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The risks in chasing higher returns

Nov 27 2017 12:33
Schalk Louw

The bee has to be one of the most interesting insects around, and seeing one always reminds me of the children’s story of how the bee got his stinger. 

The bee got sick and tired of being confused with a fly and having to dodge fly swatters all the time. 

So he went to Mother Nature and asked her for a weapon as effective as the grasshopper’s hind legs or the spider’s bite. Mother Nature gave Bee one option that came with a massive risk. 

She could give him a stinger that he could use to inflict pain on others, but he would only be able to use it once in his lifetime. 

After using it, he would die. 

Because Bee was fed up with being bullied, he agreed to the terms and from that day onwards, he had a stinger. Even though he could inflict pain, and even cause death with his stinger, he carried the risk that he too would die if he ever used it. 

As investors, we are faced with similar dilemmas on a daily basis. With money market rates currently at around 6.7%, other investment instruments are looking much more attractive. When taking a maximum tax rate of 45% into consideration, investors would have to be satisfied with a mere 3.9% in returns. 

If all variables were to stay the same, investors wouldn’t even be able to keep up with inflation (currently at 5.1%). So we are literally becoming poorer by the day. 

Unfortunately, unlike the bee, we cannot ask for more ammunition. By moving your investment from money market to the slightly riskier bonds, you may (at current interest rates) be able to get a better return of around 9.5% before taxes. 

But the use of this “stinger” may also bring about some indigestion. 

Investment risks

Before we continue, let’s define risk in the investment environment. There is definitely a positive relationship between risk and returns. The standalone risk of an investment is measured by the standard deviation in volatility. 

It shows the historical volatility limits within which the investment moves (statistical assumption of normal distribution).

When studying the stand-alone risk of our five leading investment instruments, it quickly becomes clear that the right choice definitely isn’t an easy one, and that the wrong choice can have even more severe side-effects than a bee sting.

As expected, money market definitely carries the lowest risk, but as I mentioned earlier, it also delivers the lower returns. 

Bonds may offer more value on paper, but with a total investment return (which takes into account interest as well as price movements, or declines in the case of bonds, over the last 12 months ending 20 November 2017) of only 4.9% before taxes, the effects of the recent political uncertainty in South Africa becomes all too clear.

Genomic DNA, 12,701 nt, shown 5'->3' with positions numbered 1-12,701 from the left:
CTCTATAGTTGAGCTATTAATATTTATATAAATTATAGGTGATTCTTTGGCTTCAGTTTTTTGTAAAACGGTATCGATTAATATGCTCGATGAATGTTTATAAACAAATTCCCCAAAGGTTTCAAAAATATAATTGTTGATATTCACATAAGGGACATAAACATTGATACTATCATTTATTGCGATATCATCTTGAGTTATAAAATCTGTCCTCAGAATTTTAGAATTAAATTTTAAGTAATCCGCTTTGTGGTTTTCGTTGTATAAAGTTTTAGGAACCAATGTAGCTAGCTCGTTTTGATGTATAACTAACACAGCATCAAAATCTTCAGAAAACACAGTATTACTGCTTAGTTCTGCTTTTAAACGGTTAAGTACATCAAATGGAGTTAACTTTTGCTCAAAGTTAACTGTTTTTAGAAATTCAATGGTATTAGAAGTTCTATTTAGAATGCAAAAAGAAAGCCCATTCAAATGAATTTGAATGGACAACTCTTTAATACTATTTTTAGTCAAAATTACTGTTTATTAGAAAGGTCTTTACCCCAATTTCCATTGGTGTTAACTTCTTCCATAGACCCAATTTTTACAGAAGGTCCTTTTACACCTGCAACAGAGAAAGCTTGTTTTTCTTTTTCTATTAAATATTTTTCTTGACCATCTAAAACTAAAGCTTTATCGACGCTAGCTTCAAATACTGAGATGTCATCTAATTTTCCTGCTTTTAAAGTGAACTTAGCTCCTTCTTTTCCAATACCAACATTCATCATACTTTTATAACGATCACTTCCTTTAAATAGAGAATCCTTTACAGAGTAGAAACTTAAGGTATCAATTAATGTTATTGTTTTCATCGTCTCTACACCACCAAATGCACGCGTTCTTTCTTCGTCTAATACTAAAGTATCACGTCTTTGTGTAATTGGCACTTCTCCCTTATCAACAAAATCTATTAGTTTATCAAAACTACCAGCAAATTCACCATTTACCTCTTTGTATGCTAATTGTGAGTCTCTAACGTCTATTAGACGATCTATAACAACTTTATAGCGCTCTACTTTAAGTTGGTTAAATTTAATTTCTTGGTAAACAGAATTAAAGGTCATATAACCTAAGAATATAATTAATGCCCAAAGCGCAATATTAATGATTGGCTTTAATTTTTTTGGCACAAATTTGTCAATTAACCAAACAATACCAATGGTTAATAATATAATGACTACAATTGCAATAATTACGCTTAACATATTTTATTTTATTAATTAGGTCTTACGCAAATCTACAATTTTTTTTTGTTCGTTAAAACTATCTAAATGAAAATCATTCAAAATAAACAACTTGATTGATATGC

Even when we take a look at the annual standard deviation over the last two years, 8.2% tends to lean more towards the higher (risk) side. 

Offshore performance 

The weakening of the rand and the strong rally in first world countries’ stocks definitely helped to make offshore investments one of the best-performing investments over the last 12 months. 

A 50/50 investment in the MSCI All Country World Index and Citigroup World Bond Index would have yielded 11.4% in returns (in rand terms) over the same 12-month period. But at a standard deviation of 15% over the last two years in rand terms, it also would have come with the highest volatility. 

Remember Naspers

When we take a look at local shares by only focusing on the FTSE/JSE All Share Index, you would think that it took first place with a whopping 23% returns over the same period. 

Its standard deviation of 11.2% over the last two years could even be considered as relatively low. But it’s only when we remove Naspers from this equation that the bee’s stinger becomes visible. 

Without Naspers, this index would have grown by only 3% over the last 12 months, meaning investors should be very careful not to be swept along by the euphoria surrounding current market conditions. 

As an investor, it is important that you don’t focus on only one asset class when you review your total investment portfolio. 

By properly diversifying your portfolio across different asset classes, you will fight risk in one of the best ways possible, and you won’t end up having to choose between nothing on the one hand, or a stinger that comes with a huge disadvantage on the other.  

Schalk Louw is a portfolio manager at PSG Wealth.

bonds  |  shares  |  risk  |  money market
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